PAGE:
When I’m doing Fartleks, I usually enjoy it because I can do the length of the fast run on what I feel I can do best, then turn to slow run, then going back to my moderate run. In the end, I feel that my run time doing a Fartlek is better than other usual training runs.
3. Easy Run
At first, I didn’t get people who post in social media: “10 kilometers easy run” or “15 kilometers easy run”. I wonder why they call it an “easy run” because I thought there is no such thing as an easy run.
Every run is not easy!
However, as I have more formal training with a running coach, I have learned that there are different types of running speed: Fast, Moderate, and Easy. From the word itself, the Easy Run is the easiest run that you can do on your current capability as a runner.
You don’t have to compare with others as you might have a different running capability. Easy Run can also be a Recovery Run. Recovery Run is usually done one day after a long run or a marathon.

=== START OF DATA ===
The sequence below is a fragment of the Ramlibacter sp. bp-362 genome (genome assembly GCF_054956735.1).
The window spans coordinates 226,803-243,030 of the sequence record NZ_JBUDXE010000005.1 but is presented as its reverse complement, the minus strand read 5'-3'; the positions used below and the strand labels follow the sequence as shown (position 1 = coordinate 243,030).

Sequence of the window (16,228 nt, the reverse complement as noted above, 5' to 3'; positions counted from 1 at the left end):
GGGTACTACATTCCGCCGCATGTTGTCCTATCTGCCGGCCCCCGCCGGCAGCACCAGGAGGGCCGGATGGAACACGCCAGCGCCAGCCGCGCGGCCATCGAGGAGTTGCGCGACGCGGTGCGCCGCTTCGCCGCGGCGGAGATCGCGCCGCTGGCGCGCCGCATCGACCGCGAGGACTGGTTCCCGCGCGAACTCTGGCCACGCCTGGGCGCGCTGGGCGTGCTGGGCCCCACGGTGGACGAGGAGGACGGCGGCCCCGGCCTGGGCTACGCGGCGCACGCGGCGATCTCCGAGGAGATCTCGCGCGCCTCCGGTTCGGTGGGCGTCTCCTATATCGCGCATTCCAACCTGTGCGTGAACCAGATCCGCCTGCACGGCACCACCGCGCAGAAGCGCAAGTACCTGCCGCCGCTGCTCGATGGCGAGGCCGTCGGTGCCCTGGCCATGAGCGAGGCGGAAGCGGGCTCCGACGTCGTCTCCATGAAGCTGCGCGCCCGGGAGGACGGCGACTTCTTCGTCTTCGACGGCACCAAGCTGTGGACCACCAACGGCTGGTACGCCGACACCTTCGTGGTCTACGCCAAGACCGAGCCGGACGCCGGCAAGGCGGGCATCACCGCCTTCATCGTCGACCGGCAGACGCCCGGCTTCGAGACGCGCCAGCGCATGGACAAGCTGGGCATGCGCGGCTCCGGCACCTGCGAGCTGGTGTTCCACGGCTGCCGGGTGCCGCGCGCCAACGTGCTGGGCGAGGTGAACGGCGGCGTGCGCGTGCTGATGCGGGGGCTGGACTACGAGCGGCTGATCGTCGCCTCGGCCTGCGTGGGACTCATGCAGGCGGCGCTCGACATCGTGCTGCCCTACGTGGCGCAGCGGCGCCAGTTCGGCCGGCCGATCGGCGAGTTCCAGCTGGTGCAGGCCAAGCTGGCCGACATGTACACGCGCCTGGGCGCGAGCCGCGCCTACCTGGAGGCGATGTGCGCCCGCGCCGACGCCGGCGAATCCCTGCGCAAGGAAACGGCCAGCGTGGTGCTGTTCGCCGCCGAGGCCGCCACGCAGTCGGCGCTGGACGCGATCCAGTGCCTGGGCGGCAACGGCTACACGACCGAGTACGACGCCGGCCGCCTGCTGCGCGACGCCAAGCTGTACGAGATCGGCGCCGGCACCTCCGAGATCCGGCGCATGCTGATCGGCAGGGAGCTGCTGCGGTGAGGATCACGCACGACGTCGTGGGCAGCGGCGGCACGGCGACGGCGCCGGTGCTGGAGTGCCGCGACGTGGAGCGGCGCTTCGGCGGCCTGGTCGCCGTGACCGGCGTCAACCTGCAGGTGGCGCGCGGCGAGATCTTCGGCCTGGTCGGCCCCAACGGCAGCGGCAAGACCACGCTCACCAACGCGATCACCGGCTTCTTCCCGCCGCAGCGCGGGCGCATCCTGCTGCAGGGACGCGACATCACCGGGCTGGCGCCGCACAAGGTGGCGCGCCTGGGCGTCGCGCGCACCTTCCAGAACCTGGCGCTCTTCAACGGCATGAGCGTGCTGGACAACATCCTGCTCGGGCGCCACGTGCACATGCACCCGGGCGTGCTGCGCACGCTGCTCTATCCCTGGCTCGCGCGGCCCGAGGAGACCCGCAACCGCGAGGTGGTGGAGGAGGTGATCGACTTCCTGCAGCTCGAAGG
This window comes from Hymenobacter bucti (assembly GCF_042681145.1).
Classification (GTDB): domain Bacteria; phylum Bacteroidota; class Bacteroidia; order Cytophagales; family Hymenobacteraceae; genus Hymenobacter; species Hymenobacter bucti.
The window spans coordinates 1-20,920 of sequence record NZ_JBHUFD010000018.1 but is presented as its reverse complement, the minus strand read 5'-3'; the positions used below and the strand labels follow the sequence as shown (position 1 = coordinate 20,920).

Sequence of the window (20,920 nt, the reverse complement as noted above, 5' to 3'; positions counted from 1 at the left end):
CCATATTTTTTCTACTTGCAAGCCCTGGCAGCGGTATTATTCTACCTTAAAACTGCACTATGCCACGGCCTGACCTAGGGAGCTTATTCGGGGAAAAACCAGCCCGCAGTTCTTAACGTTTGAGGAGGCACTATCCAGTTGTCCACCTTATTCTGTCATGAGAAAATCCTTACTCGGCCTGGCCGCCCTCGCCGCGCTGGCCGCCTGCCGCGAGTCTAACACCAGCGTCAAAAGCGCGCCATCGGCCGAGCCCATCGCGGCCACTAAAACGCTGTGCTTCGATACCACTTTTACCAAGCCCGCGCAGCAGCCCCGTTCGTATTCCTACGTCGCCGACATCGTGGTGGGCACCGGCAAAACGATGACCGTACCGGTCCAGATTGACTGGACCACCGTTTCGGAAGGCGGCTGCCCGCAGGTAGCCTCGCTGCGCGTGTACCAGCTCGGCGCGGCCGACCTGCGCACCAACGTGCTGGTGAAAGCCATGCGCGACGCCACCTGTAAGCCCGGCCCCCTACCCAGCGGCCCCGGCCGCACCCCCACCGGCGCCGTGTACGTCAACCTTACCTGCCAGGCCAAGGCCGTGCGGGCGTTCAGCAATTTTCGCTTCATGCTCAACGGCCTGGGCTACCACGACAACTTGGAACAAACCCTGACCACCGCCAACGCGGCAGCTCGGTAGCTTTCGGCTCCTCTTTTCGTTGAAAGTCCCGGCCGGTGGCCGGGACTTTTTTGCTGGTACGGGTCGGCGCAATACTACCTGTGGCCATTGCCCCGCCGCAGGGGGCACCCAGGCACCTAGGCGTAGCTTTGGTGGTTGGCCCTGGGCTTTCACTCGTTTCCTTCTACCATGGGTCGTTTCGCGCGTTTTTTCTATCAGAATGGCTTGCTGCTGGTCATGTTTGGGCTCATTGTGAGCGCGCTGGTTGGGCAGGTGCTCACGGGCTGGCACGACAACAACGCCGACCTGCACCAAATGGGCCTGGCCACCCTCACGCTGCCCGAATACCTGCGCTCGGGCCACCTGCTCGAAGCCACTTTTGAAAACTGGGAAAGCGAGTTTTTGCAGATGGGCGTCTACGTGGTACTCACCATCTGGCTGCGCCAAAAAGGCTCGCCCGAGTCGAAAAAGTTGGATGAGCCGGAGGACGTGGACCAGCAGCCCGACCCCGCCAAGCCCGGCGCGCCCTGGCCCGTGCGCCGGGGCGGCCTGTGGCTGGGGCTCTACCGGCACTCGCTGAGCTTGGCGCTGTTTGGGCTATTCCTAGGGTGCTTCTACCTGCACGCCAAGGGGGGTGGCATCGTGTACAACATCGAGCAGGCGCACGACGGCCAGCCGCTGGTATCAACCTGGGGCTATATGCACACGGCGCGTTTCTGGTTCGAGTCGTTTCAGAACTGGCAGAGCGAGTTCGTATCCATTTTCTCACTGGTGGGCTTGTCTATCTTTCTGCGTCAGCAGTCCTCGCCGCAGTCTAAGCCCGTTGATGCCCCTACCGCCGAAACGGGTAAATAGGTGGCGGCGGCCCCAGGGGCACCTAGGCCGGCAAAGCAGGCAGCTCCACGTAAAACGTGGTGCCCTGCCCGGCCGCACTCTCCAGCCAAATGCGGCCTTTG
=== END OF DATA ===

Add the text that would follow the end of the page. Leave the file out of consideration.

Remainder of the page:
It’s also one of the terminologies that only runners would understand because you run to recover from a run? Isn’t it ironic? Some people might ask.
Most often than not, most runners still push themselves even on easy runs. An easy run is included in the training because of its varied benefits. Easy running enables your muscles to heal. It enables you to recover from pushing yourself too hard from all those fast to moderate speed runs.
Don’t be fooled by just doing fast to moderate. Appreciate your easy run days.
4. PR/PB (Personal Record/Personal Best)
Personal Record (PR) or Personal Best (PB) is your best performance in a specific distance as measured by the time you completed a run.
For example, my PR/PB for a 5 kilometer run so far during training is 23 minutes. This means 23 minutes is the best time that I can run a 5 kilometers, which equates to my current PR for a 5 kilometer run is 23 minutes.
So, if I targeted for a new PR for my next 5-kilometer run and actually achieved a new record, say for example, I was able to finish it by 21 minutes.
Then I have a new PR which is 21 minutes.